Losing any of your personal belongings, particularly your credit cards and social security cards, is an alarming scenario that usually triggers panic and hysteria. For most people, paying the price for losing any of these very important materials has been a troublesome ordeal, especially with the need to go after unnamed identity thieves and trying to recover whatever they have taken away from you.
A (SSN) is important because you need it to fulfill a variety of things. You need one to get a job, to collect Social Security benefits, and receive some other government services, as well as apply for certain services from other businesses, such as banks and credit companies.This is why losing your social security card can spell doom, most of the time.
According to a February 2009 study by the fraud tracking firm Javelin Strategy and Research, “lost or stolen wallets, checkbooks and credit and debit cards made up 43 percent of all ID theft incidents in the United States in which the method of access was known.”
The dangers of identity theft
In 2011, more than 11.6 million individuals had become victims of identity theft in the United States. This is according to the 2012 Identity Fraud Industry Report conducted by fraud-tracking firm Javelin Strategy and Research.
Identity theft is a crime that occurs when someone steals your personal information, such as your name, Social Security number, or credit card number, then without your permission uses that information or card to make an illegal purchase or conduct a fraudulent transaction. The report by Javelin Strategy and Research also shares that, despite repeated warnings about the hazards of social networks as a great resource for fraudsters, “consumers are still sharing a significant amount of personal information frequently used to authenticate a consumer’s identity.”
“While identity fraud incidence increased in 2011, it is becoming less profitable for fraudsters. Consumers, the financial services industry, law enforcement and government agencies are stopping fraud earlier and making new account fraud more difficult to perpetrate,” said James Van Dyke, president and founder of Javelin Strategy & Research.
What to do when you lose your SSN?
The first thing to do when you realize you’ve lost your social security card is to immediately file an application for a social security card (form SS-5) from the Social Security Department. This is a 4-page form that asks for basic personal information such as your name, date and place of birth, citizenship and your mother’s maiden name. File this form and present two valid forms of identification, such as a live passport or driver’s license, to help authorities verify the facts that you have just presented in your SS-5 form.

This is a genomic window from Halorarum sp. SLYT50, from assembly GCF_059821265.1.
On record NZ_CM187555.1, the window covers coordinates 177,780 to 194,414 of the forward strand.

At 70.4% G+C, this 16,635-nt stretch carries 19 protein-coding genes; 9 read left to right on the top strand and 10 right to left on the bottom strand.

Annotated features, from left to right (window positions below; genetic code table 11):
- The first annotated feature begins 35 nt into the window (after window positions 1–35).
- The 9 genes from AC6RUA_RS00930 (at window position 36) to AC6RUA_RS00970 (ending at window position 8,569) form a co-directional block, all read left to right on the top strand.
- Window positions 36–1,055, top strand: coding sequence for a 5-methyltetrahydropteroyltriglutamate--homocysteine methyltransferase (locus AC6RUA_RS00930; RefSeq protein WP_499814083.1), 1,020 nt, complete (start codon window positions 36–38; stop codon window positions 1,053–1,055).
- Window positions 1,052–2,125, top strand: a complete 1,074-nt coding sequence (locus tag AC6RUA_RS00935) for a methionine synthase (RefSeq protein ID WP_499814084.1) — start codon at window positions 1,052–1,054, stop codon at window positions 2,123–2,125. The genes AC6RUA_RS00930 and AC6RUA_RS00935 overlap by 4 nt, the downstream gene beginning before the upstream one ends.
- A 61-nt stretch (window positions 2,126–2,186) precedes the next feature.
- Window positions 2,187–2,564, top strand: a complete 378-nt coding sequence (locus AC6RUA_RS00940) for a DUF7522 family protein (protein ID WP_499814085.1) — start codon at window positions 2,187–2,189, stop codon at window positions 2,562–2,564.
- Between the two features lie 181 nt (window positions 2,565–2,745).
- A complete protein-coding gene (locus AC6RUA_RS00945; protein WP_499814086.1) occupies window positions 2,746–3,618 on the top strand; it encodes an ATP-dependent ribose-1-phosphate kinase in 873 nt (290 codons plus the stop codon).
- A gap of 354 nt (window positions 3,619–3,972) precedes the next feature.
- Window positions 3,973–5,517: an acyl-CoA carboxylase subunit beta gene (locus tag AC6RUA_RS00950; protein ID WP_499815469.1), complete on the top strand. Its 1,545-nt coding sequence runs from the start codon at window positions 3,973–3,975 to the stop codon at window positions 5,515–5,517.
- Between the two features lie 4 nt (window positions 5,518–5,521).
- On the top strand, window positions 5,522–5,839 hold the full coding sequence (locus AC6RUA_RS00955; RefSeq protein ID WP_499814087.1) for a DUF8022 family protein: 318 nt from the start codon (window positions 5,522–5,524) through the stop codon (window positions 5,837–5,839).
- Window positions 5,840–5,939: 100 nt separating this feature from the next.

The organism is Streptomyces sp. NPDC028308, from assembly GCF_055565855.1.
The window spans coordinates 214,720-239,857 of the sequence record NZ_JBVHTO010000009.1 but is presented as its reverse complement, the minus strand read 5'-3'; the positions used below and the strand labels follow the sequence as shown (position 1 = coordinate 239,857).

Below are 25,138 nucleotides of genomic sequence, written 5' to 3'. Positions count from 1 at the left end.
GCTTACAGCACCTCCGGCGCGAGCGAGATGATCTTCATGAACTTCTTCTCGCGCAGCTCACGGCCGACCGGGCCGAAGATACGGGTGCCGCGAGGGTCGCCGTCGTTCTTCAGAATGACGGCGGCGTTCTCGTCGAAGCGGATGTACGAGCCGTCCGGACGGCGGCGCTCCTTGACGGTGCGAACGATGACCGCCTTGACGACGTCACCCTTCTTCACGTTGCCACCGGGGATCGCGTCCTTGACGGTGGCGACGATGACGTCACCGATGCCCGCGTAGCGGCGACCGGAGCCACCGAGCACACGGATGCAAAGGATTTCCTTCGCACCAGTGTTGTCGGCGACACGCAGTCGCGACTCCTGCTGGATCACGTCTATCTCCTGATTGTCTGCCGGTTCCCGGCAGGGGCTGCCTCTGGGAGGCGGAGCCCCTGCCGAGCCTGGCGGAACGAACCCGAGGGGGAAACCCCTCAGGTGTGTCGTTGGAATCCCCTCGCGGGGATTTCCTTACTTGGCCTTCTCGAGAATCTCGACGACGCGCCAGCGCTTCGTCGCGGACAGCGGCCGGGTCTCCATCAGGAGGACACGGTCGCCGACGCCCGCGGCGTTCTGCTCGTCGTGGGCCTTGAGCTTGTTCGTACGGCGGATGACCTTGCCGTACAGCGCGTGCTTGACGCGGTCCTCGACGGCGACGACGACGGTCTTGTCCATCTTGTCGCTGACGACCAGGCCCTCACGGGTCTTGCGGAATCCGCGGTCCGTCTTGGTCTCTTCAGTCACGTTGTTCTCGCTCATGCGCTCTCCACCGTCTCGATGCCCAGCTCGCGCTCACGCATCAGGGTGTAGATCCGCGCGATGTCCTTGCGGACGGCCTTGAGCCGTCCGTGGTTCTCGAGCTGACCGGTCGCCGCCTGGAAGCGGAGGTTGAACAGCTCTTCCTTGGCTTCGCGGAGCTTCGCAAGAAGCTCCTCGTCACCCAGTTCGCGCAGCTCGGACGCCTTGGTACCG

If any of these valid IDs are unavailable, you can consult a list of other materials provided by the agency for other forms of identification that you can provide instead.
Identity theft risks through lost security cards have been a common problem for many people. Here are a few things to keep in mind in order to prevent this kind of headache.
- Avoid bringing your social security card wherever you go. Like your credit and debit cards, you need to ensure that your social security card is kept in a secure, locked place, preferably separated from your other identification forms. Take this out of your purse or wallet.
- Take steps to report and recover your lost SSN card.Contact the Social Security office immediately to file for a replacement card.
- File a credit freeze in your account. This will help you keep your credit account safe and secure from identity thieves. Someone who has been using your personal information through your lost social security card won’t be able to secure credits using your name if your account is frozen. Not all U.S. states allow credit freezes, however, so you’ll want to check the specific rules for the state in which you live.
- Place a fraud alert on your credit file. A wallet or a purse that has gone missing for several hours already has probably landed in another person’s pocket. Contact your credit provider a few hours after you lose your social security card and ask to have your credit card blocked. This will protect you from any untoward incident that may result from fraudulent transactions traced back to your name.
Here are the contact numbers of the four major credit provider:
MASTERCARD: 1-800-627-8372 (US) or 1-636-722-7111 (Global)
VISA: 1-800-VISA-911 (1-800-8472-911) or 1-303-967-1096 (Global & collect)
- Close any account that you suspect has been used fraudulently. Keep in mind that the best way to combat identity theft is a deliberate action to protect your name and your welfare. What other measures do you do to safeguard your identity?
Amy Johnson is an active blogger who is fond of sharing interesting finance related articles to encourage people to manage and protect their finances. She also covers topics on how to prevent identity theft fraud that can help people prevent credit scams and identity fraud.